The lone run came via Riley Adams’ two-out double off the left field wall in the second, and even in that instance the Nationals made an out, with Garrett thrown out trying to score from first. Adams, getting a rare chance to be in the lineup at the same time as fellow catcher Keibert Ruiz (who served as designated hitter) had two hits in two at-bats against Gomber. Everyone else went 4-for-20.
"We start chasing, and everything goes haywire for us," Davey Martinez said. "We've got to get the ball in the zone. We've got to get the ball up a little bit. And they did that against Lawrence."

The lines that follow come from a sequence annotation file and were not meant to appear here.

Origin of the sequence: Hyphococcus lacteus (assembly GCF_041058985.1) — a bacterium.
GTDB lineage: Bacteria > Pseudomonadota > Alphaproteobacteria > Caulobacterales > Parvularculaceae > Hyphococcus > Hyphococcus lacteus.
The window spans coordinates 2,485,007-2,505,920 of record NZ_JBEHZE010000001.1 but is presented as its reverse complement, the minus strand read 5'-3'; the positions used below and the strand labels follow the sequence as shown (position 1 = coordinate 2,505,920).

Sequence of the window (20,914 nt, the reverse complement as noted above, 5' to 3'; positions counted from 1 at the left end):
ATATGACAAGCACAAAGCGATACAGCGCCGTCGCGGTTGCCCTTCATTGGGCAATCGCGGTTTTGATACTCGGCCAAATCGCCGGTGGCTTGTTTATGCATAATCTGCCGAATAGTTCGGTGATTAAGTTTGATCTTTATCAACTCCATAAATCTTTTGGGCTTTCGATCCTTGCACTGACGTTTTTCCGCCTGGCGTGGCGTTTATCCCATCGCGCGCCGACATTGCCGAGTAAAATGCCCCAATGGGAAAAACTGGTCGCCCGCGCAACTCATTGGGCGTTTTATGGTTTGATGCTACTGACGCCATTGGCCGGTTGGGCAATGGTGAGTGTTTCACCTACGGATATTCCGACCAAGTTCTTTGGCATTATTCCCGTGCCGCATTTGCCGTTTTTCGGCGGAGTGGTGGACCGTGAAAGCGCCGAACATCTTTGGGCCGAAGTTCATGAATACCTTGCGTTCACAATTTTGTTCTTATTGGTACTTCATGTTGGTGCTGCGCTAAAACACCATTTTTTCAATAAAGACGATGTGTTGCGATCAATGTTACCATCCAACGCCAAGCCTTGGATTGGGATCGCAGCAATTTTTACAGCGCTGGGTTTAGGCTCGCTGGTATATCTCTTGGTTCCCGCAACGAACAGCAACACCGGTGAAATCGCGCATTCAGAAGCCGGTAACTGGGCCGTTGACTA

The saving grace, then, was the evening’s second rain delay. With actual, heavy precipitation falling this time, the umpires sent both teams off the field and called for the tarp with one out in the top of the seventh. By the time they resumed play 51 minutes later, Gomber was no longer pitching for Colorado.
And the entire tenor of a long night of baseball changed for the better.
"As I always say, we can't control the weather, especially here in the summertime," Davey Martinez said. "But the boys hung there. For me, the biggest thing about that game is Trevor Williams giving us six innings. If he doesn't do that, we're going to be strapped."